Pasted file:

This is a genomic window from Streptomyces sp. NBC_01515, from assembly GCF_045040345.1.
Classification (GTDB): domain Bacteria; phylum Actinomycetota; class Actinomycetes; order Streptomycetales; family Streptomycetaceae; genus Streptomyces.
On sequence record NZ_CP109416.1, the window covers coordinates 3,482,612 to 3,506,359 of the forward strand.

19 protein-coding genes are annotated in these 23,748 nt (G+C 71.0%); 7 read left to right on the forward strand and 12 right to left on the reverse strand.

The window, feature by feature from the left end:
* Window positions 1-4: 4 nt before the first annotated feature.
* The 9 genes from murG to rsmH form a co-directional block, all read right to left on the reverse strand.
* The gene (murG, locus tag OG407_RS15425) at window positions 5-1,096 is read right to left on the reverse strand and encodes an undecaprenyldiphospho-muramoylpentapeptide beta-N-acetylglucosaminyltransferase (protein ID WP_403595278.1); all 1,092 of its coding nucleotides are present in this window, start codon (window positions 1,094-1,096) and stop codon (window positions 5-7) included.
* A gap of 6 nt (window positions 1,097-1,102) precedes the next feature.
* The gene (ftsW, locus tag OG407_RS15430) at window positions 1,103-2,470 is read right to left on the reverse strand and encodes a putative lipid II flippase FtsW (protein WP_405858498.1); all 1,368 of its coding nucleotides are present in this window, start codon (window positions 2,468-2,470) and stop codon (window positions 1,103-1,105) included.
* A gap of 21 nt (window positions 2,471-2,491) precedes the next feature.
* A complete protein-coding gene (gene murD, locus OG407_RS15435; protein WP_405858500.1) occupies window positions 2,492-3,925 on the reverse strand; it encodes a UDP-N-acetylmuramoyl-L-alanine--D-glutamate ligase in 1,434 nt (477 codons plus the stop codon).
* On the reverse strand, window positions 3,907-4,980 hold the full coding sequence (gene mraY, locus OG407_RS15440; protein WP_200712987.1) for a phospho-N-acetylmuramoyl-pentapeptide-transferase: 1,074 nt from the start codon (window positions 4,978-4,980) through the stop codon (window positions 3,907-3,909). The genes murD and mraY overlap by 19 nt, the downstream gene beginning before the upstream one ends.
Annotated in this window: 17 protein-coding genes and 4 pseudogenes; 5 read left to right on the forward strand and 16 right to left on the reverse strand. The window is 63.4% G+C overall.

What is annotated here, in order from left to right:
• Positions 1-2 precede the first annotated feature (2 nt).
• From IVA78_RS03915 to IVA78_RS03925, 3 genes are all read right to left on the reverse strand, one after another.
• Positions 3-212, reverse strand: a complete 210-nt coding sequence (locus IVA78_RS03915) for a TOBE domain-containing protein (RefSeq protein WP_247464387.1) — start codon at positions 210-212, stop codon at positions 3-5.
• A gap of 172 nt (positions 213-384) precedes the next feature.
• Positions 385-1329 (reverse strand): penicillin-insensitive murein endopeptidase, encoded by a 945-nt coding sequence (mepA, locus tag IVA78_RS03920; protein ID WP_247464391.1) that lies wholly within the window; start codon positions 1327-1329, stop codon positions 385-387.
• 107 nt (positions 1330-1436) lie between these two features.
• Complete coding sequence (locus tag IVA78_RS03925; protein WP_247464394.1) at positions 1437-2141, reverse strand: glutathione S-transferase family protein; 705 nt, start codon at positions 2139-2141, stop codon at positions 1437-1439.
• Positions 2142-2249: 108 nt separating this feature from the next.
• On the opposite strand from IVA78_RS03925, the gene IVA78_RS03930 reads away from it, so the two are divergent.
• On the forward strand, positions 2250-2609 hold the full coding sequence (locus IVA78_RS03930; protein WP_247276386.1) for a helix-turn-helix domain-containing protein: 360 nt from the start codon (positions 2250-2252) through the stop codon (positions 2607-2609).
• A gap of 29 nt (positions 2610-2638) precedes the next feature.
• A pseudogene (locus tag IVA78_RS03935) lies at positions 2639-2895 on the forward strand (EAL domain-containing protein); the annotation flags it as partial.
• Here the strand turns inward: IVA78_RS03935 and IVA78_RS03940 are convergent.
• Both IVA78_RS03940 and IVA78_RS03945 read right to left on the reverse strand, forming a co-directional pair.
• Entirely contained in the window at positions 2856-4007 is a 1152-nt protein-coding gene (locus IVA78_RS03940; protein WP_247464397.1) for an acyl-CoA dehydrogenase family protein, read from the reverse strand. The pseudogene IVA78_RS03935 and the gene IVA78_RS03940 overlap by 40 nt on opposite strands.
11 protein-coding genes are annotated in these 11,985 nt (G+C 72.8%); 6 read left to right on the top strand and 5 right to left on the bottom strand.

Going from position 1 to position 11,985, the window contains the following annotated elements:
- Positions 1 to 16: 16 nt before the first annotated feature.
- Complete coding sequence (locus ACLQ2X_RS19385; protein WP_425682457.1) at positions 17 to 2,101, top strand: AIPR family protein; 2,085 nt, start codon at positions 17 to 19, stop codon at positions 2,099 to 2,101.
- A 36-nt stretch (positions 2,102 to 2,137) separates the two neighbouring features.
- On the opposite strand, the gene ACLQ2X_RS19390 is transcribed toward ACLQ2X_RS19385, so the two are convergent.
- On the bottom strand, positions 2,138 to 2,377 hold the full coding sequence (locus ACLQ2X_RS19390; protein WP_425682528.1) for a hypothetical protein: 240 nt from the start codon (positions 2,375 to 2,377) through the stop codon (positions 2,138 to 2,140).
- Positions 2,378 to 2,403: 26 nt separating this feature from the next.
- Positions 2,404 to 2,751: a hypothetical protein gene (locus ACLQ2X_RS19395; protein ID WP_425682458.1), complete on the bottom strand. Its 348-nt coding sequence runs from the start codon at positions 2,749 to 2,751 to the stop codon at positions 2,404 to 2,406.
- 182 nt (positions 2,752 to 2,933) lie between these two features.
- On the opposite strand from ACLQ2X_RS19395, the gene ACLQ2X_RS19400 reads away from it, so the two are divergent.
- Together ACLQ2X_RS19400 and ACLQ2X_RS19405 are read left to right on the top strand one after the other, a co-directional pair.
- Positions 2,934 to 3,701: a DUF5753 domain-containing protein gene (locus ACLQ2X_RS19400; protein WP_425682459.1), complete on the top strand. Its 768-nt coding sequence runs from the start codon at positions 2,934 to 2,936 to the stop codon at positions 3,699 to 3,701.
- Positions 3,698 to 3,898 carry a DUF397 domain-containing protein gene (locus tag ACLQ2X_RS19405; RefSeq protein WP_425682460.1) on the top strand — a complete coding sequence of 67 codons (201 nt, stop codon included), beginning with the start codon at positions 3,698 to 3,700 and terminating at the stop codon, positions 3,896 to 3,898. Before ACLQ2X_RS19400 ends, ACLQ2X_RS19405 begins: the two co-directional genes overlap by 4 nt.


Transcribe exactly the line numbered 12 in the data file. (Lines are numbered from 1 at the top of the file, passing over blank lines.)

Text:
* A complete protein-coding gene (gene murD, locus OG407_RS15435; protein WP_405858500.1) occupies window positions 2,492-3,925 on the reverse strand; it encodes a UDP-N-acetylmuramoyl-L-alanine--D-glutamate ligase in 1,434 nt (477 codons plus the stop codon).